• The bottom number shows diastolic pressure (when the heart is resting)

Diabetes and High Blood Pressure

People with diabetes are twice as likely to have high blood pressure,2 and left untreated, high blood pressure can increase the risk of heart disease and stroke.

Generally speaking, your target blood pressure range should be 120/80 mmHG or lower.3 But if you are an adult with diabetes, your doctor may recommend that you aim for less than 140/90 mmHG.4 

Talk to your healthcare team about your personalized blood pressure goals.

Cholesterol and Diabetes

Along with blood pressure, you may have had a cholesterol test (also called a lipid panel or lipid profile), which measures the quantity of four types of fats in your blood. 

  • Total cholesterol: The total amount of cholesterol in your blood.
  • Bad cholesterol (LDL): Too many low-density lipoproteins can build up to reduce or block blood flow in the arteries.
  • Good cholesterol (HDL): High-density lipoproteins help remove LDL cholesterol from your arteries to keep blood flowing.
  • Triglycerides: Another form of fat that can raise your risk for heart disease.

Like high blood pressure, high cholesterol is another risk factor for heart disease that people with diabetes should keep an eye on. 

Diabetes and High Cholesterol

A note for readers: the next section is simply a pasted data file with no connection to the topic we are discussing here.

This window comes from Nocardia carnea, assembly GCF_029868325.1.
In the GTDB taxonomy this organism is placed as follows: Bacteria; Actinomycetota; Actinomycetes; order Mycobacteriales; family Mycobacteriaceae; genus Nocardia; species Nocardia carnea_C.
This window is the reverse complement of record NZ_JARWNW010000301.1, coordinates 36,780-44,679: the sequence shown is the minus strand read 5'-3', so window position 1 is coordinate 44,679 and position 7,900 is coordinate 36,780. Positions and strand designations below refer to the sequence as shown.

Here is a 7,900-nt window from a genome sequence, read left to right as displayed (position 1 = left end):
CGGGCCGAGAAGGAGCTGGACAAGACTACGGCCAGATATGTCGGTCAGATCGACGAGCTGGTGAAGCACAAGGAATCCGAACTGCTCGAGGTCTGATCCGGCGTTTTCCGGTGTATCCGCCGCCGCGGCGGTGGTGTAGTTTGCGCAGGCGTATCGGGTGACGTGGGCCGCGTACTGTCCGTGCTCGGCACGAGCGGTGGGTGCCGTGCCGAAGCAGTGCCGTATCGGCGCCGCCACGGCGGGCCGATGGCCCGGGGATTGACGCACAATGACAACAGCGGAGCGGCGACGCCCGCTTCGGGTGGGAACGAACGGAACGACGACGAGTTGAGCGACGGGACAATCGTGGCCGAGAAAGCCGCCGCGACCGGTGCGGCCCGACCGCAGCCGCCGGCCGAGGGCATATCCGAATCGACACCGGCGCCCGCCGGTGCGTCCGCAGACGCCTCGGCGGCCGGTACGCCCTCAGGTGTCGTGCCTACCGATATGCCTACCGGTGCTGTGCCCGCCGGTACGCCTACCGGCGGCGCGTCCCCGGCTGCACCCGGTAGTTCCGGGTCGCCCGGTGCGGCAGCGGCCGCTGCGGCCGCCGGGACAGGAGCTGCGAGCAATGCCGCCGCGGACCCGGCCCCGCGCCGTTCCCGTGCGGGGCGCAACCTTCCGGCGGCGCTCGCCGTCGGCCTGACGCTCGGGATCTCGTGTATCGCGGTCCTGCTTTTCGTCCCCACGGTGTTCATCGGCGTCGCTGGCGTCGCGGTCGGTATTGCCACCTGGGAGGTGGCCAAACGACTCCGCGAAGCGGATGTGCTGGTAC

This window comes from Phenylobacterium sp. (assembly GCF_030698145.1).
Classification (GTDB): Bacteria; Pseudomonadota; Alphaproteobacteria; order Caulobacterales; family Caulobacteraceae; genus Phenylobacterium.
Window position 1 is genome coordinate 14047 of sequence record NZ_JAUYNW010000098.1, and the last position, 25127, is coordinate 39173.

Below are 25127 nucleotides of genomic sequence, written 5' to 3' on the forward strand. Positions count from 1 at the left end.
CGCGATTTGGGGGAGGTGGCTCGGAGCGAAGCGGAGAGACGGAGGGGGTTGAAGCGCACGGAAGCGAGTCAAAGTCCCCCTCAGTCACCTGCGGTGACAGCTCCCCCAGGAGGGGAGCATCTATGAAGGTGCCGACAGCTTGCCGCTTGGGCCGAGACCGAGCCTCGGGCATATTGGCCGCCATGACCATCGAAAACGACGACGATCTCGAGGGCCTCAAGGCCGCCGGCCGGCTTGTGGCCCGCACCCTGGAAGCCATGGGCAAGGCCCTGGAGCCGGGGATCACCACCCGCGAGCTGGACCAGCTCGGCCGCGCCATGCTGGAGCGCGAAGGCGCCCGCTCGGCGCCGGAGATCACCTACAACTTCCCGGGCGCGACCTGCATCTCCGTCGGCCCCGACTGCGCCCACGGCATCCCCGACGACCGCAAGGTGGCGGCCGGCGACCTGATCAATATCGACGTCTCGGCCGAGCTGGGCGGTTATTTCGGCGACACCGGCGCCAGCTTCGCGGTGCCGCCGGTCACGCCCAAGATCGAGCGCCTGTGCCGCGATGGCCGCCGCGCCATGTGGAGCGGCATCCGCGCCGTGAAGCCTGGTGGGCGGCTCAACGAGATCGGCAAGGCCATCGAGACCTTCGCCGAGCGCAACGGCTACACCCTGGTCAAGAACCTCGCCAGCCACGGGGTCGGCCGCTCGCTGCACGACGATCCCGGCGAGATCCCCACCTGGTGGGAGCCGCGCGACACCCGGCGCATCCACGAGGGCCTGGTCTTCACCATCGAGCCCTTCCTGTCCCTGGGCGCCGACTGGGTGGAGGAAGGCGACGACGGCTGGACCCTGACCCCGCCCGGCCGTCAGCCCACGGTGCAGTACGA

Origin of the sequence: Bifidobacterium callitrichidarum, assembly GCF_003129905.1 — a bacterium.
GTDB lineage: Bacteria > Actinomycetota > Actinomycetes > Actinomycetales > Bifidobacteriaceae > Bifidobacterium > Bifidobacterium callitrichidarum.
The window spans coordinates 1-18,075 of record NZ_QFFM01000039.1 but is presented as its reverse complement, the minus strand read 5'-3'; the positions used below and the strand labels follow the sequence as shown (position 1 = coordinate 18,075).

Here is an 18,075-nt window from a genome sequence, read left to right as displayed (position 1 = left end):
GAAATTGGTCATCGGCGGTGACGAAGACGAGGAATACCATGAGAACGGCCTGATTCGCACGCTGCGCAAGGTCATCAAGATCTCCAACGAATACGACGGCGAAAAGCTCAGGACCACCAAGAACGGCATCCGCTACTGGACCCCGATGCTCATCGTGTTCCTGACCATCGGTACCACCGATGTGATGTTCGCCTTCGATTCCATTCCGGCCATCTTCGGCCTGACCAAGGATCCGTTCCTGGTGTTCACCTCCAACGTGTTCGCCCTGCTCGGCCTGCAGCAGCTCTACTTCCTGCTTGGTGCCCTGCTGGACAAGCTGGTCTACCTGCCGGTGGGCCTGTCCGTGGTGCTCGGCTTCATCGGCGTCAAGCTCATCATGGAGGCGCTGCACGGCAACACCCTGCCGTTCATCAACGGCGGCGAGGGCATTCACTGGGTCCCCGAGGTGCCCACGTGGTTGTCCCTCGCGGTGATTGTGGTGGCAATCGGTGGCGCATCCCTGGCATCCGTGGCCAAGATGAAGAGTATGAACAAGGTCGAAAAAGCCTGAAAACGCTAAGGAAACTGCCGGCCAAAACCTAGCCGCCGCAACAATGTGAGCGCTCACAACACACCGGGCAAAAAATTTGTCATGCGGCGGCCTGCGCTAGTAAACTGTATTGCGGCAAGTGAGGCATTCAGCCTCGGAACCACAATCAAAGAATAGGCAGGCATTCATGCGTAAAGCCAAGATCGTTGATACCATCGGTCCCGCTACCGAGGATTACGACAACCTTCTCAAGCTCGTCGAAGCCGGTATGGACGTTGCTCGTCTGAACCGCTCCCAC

It is well known that diabetes can affect your cholesterol levels.5 Even if you’re properly managing your blood sugar, you may have decreased HDL cholesterol and higher LDL cholesterol levels.

Here’s what to look for with your cholesterol levels: 

  • The total cholesterol number should be less than 5.17 mmol/L. 
  • Bad cholesterol (LDL) levels should be under 5.6 mmol/L. 
  • Good cholesterol (HDL) levels should be 1.3 mmol/L or higher.6

Tips to Help You Thrive with Diabetes

Now that you know your diabetes numbers, these tips can help you take the next steps toward making informed decisions about your health:

  • Keep your diabetes numbers in one location (like an app on your phone or in a journal).
  • Talk to your healthcare team about your personalized numbers and target goals and work together to meet them.
  • Build healthy habits that will make a difference, from following treatment plans and eating well, to getting more active. 
  • Surround yourself with a strong support team full of the people in your life who are dedicated to your success. They can help you stay motivated as you work toward your goals.

Sources (Results in the references have been adjusted in the article to reflect Canadian unit of measures):
1 ElSayed NA, Aleppo G, Aroda VR, et al. 6. Glycemic Targets: Standards of Care in Diabetes—2023. Diabetes Care. 2022;46(Supplement_1):S97-S110. doi:10.2337/dc23-S006 
2 Johns Hopkins Medicine Accessed July 1, 2023 
3 American Heart Association Accessed July 1, 2023 
4 Salanitro AH, Roumie CL. Blood pressure management in patients with diabetes. Clinical Diabetes. 2010;28(3):107-114. doi:10.2337/diaclin.28.3.107
5 Cleveland Clinic Accessed July 1, 2023 
6 Medical News Today Accessed July 1, 2023